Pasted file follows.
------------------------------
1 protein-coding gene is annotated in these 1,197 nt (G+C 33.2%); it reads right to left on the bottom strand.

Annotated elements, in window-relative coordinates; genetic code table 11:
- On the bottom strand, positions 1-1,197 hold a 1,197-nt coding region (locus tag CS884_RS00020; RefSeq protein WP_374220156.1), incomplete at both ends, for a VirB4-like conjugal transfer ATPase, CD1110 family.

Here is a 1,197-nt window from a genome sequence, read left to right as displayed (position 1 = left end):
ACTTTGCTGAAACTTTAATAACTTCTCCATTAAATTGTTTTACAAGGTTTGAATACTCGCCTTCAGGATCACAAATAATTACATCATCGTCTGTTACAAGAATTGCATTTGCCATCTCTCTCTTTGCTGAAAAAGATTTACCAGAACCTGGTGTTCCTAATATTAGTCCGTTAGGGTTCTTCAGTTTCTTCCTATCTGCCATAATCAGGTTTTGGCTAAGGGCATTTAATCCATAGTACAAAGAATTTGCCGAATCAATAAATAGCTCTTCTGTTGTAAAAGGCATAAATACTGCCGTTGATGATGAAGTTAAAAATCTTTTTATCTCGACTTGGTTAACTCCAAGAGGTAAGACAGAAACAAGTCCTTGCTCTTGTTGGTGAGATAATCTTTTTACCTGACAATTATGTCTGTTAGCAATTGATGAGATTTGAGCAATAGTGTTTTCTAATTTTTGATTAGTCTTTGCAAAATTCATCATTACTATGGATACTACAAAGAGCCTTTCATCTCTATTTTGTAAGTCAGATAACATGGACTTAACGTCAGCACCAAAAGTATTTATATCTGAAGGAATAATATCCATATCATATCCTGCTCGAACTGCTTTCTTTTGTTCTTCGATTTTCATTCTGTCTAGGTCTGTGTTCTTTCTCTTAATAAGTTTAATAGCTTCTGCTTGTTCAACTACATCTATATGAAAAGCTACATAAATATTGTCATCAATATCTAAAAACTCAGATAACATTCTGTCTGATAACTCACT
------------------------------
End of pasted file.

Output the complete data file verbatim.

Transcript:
1 protein-coding gene is annotated in these 1,197 nt (G+C 33.2%); it reads right to left on the bottom strand.

Annotated elements, in window-relative coordinates; genetic code table 11:
- On the bottom strand, positions 1-1,197 hold a 1,197-nt coding region (locus tag CS884_RS00020; RefSeq protein WP_374220156.1), incomplete at both ends, for a VirB4-like conjugal transfer ATPase, CD1110 family.

Here is a 1,197-nt window from a genome sequence, read left to right as displayed (position 1 = left end):
ACTTTGCTGAAACTTTAATAACTTCTCCATTAAATTGTTTTACAAGGTTTGAATACTCGCCTTCAGGATCACAAATAATTACATCATCGTCTGTTACAAGAATTGCATTTGCCATCTCTCTCTTTGCTGAAAAAGATTTACCAGAACCTGGTGTTCCTAATATTAGTCCGTTAGGGTTCTTCAGTTTCTTCCTATCTGCCATAATCAGGTTTTGGCTAAGGGCATTTAATCCATAGTACAAAGAATTTGCCGAATCAATAAATAGCTCTTCTGTTGTAAAAGGCATAAATACTGCCGTTGATGATGAAGTTAAAAATCTTTTTATCTCGACTTGGTTAACTCCAAGAGGTAAGACAGAAACAAGTCCTTGCTCTTGTTGGTGAGATAATCTTTTTACCTGACAATTATGTCTGTTAGCAATTGATGAGATTTGAGCAATAGTGTTTTCTAATTTTTGATTAGTCTTTGCAAAATTCATCATTACTATGGATACTACAAAGAGCCTTTCATCTCTATTTTGTAAGTCAGATAACATGGACTTAACGTCAGCACCAAAAGTATTTATATCTGAAGGAATAATATCCATATCATATCCTGCTCGAACTGCTTTCTTTTGTTCTTCGATTTTCATTCTGTCTAGGTCTGTGTTCTTTCTCTTAATAAGTTTAATAGCTTCTGCTTGTTCAACTACATCTATATGAAAAGCTACATAAATATTGTCATCAATATCTAAAAACTCAGATAACATTCTGTCTGATAACTCACT